12/15/2011 03:35

The state is financing up to 60 percent of 25,000 new refrigerators for low income people, to encourage higher-efficiency appliances use.
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Around 900 people across the country traded in their energy-guzzling refrigerators for new ones on Tuesday, the first day of a program through which social welfare clients can buy 25,000 heavily subsidized fridges.

The lines in stores stretched out the doors on the first day of the National Infrastructure Ministry program, said Eddie Bet Hazavdi, energy conservation expert manager at the ministry’s energy conservation department, during a press conference in Tel Aviv on Wednesday morning.

The state is financing up to 60 percent, or NIS 2,000 worth, of 25,000 new refrigerators for low income people, to encourage all Israelis to use higher-efficiency appliances that curb both spending and pollution. Eligible consumers can visit a ministry website (, provide their ID numbers and afterward buy their new fridges from one of the stores listed on the page.

In February, a similar, but slightly less subsidized opportunity will be available to the general public – who will be able to replace their fridges with 50,000 new ones at a subsidy of 30%, a price that includes a three-year warranty, transportation of the new fridge and evacuation of the old one for scrapping, ministry director-general Shaul Zemach explained.

Available for purchase are three models from Samsung, two from LG and one from Beko.

“We are here inaugurating the first large project, one among many, on Israel’s route toward energy efficiency that will by the end of this decade reach 20% efficiency. That’s the goal, and we have today simply translated our virtual program into something that is practical,” National Infrastructure Minister Uzi Landau said.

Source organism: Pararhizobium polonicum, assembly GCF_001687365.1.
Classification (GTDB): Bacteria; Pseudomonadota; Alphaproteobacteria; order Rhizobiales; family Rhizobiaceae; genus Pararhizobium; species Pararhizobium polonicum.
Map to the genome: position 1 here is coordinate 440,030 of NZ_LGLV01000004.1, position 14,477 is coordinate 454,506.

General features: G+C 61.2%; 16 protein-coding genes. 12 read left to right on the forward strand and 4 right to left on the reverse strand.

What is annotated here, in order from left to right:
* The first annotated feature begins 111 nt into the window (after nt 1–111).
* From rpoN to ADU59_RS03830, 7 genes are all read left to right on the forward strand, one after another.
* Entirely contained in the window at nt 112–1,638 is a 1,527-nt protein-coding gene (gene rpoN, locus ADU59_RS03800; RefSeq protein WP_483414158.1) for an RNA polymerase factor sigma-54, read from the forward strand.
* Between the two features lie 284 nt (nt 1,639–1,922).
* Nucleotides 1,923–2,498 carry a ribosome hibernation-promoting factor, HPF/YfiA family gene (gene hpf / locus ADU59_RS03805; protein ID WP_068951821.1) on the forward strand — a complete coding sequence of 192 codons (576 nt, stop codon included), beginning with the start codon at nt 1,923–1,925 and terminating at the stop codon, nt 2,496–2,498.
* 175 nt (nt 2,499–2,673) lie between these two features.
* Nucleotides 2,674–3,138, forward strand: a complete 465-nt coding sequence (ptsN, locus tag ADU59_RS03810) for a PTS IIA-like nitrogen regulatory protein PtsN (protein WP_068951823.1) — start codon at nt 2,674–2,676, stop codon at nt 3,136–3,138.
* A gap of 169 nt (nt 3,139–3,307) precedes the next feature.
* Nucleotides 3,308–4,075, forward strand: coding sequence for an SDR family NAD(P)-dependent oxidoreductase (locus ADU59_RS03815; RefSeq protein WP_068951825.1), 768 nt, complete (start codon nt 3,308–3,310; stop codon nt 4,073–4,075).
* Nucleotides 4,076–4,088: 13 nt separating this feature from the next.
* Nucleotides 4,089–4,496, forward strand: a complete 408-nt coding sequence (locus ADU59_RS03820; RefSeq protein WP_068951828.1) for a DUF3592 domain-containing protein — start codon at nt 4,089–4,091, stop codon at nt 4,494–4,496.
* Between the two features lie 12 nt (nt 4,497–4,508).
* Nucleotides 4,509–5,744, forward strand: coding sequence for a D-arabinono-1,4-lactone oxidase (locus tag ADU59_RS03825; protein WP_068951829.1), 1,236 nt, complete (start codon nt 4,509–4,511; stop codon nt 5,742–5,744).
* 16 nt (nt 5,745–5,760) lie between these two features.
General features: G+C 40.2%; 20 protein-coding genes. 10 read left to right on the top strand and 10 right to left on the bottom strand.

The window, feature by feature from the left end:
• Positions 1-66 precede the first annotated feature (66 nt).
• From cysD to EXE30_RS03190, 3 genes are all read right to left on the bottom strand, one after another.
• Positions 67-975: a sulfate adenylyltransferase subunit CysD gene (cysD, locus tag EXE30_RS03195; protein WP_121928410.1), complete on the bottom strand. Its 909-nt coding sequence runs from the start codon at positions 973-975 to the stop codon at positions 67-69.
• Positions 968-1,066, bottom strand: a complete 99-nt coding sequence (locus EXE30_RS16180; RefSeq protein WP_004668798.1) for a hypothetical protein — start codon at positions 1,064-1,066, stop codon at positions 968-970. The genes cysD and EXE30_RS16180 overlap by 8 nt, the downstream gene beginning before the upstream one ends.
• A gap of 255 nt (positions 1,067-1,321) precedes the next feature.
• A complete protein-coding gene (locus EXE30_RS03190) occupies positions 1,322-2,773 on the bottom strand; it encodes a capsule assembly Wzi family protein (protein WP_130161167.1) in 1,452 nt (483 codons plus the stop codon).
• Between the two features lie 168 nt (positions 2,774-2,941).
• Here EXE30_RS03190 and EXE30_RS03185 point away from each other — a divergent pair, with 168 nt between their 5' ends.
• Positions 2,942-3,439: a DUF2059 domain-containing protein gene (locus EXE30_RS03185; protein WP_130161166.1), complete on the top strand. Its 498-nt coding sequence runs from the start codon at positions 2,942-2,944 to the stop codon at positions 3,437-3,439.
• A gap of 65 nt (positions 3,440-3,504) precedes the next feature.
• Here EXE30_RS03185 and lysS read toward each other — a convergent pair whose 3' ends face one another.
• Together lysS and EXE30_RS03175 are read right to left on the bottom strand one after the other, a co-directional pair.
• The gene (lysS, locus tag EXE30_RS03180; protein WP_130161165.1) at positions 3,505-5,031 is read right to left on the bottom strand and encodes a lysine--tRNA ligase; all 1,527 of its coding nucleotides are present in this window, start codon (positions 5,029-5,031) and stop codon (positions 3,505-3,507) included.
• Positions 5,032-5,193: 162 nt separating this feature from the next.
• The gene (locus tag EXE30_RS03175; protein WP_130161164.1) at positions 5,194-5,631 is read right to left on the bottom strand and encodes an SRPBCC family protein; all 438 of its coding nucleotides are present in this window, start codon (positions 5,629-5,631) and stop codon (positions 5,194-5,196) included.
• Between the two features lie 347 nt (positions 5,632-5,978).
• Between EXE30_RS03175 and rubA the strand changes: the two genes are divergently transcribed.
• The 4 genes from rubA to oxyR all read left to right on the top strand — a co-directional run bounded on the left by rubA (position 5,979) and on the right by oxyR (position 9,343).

The fridge swaps are expected to bring an average annual savings of NIS 600 to each family, and by 2020, a total savings of about NIS 1.08 billion nationwide, according to the ministry.

Also beginning in February, 10,000 air conditioners will be available for trade-in to disadvantaged populations at a 40% subsidy, Zemach said. That same month, the entire country will be able to buy 1.5 million fluorescent light bulbs at a significantly reduced cost of NIS 20 per three-pack. The ministry officials said they hoped that television converters, washing machines and electric boilers would soon follow.

Refrigerators were the logical first choice in appliances, as they are constantly in use.

Zemach and Landau recommended replacing fridges that are more than 10 years old.

“This is a passive appliance – it is always there and it is always going on when the thermostat comes to the conclusion that the temperature is too low,” Landau said.

The minister said that he expects the program will bring significant economic benefits, particularly to lower income families, as well as reduce Israel’s carbon footprint.